Do you want to teach your cat to pee in the litter box or prevent scratching and biting? We will help you get started!
Correcting your cat’s bad behaviour: where to begin
If your cat is exhibiting bad behaviour, it is important to find out how the behaviour is being caused. There is always a reason behind a cat’s behaviour. We also need to keep in mind that cats are originally wild animals; nature is ruled by very different laws. There is no way for a cat to know, for example, that the condition of the couch or table matters. It is also important to note that cats are quite solitary animals and aren’t always keen on housemates, or – as they tend to see it – intruders. This is why they usually need more time to adapt to a new family than dogs, who are used to living in packs.
Reasons for a cat to pee outside the litter box
If your cat is often peeing outside the litter box, you need to find out why it is doing this. Did it start when you moved the litter box? Tried a new type of litter? Added another cat to the household? Forgot to clean the litter box? These are all very common reasons for a cat to start avoiding its litter box. There may be a medical reason too, such as a bladder infection. Keep an eye out for pain symptoms. A lot of mewing while peeing can be a sign of bladder infection. When in doubt, always visit a vet. Medical causes are especially likely if a potty-trained cat suddenly starts peeing outside the litter box. Ageing can play a role as well. A lot of senior cats suffer from arthrosis which makes it difficult to step into the litter box. A litter box with a low entry will prove a good solution.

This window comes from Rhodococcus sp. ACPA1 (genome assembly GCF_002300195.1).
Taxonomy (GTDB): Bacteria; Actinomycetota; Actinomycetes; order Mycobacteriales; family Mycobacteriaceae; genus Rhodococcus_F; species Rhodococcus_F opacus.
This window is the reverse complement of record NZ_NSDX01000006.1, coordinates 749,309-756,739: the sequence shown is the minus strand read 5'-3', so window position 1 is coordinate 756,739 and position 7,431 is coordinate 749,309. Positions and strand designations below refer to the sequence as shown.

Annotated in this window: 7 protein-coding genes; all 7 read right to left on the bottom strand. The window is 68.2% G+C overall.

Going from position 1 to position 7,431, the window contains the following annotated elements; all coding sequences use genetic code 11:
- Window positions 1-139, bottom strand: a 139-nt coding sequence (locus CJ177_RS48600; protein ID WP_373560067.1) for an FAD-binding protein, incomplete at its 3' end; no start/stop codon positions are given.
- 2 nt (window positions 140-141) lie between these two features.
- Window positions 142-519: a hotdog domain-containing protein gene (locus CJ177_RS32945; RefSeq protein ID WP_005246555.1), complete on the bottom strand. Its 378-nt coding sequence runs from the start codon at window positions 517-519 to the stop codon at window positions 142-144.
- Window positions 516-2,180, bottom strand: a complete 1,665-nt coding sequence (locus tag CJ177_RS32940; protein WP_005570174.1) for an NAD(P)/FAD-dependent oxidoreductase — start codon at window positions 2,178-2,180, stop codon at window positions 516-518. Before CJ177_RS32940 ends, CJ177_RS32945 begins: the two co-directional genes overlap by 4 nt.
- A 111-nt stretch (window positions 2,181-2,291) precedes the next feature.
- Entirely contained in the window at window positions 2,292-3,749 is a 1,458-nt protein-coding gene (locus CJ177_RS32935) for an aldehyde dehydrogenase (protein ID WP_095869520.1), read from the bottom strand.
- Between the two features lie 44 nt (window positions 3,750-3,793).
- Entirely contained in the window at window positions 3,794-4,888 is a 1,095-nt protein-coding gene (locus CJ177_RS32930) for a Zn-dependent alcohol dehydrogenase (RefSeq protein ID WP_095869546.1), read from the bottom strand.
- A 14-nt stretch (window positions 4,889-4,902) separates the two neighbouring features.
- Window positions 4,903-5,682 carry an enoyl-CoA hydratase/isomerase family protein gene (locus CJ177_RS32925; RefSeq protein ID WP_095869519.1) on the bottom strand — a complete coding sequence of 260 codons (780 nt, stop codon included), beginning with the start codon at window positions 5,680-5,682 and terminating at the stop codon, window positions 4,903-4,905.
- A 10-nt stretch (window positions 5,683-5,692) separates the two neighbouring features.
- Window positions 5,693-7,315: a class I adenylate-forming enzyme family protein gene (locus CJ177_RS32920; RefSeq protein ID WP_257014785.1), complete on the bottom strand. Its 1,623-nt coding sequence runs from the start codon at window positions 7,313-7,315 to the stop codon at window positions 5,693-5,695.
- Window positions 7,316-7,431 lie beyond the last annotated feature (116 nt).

Correcting a spraying cat
Spraying is a frequently occurring problem with cats. It is a misconception that only male cats can exhibit spraying behaviour. A cat can have several reasons for spraying. The most frequent reason is to define its territory. They spread their scent with their urine which tells other cats to keep out. As a result, spraying is a much more frequent problem when cats share a home with other cats or when a lot of other cats are in the area. But all a cat really needs to start spraying is a piece of clothing of yours that smells of another cat or someone visiting your home. Some cats are more sensitive than others.
Finally, changes in a cat’s living environment may cause persistent stress which may lead to spraying behaviour. For example, the arrival of a baby, a new partner or a relocation. Learn how to correct a cat’s spraying behaviour.
Scratching or biting
We’ve all been through it: you just bought a new couch or leather chair and within a day your cat is using it to sharpen its nails. There are many potential reasons for such behaviour. It may be to spread its scent; cats also demarcate their territory by scratching. But there may be another cause, for example the lack of a scratching post. A cat needs to sharpen its nails. If there is nowhere to do it, your couch or chair will become its scratching post. Scratching or biting can also be an invitation to play. For example, when it grabs hold of your legs as you walk by. Read more about why cats scratch and bite and how to correct them.
How to correct the bad behaviour of a cat?
To us humans, getting angry and punishment may seem like a sensible solution when correcting bad behaviour in a cat. And yet you will see that it doesn’t always work and can often cause the opposite effect. Your cat grows anxious, stress-levels increase and the bond with the human is broken. It is better to reward your cat when it does something you approve of. Or have it associate the bad behaviour with something negative. But not linked to you! For example, you can startle your cat when it’s sharpening its nails on a valuable rug by throwing your keys on the floor, but make sure the cat doesn’t notice you did it. Or cover the kitchen counter (or another place it isn’t supposed to go) with tin foil. Cats don’t like it and will prefer to stay away. Another option: spreading a scent cats don’t like in places you don’t want them to go. Lemon, for example.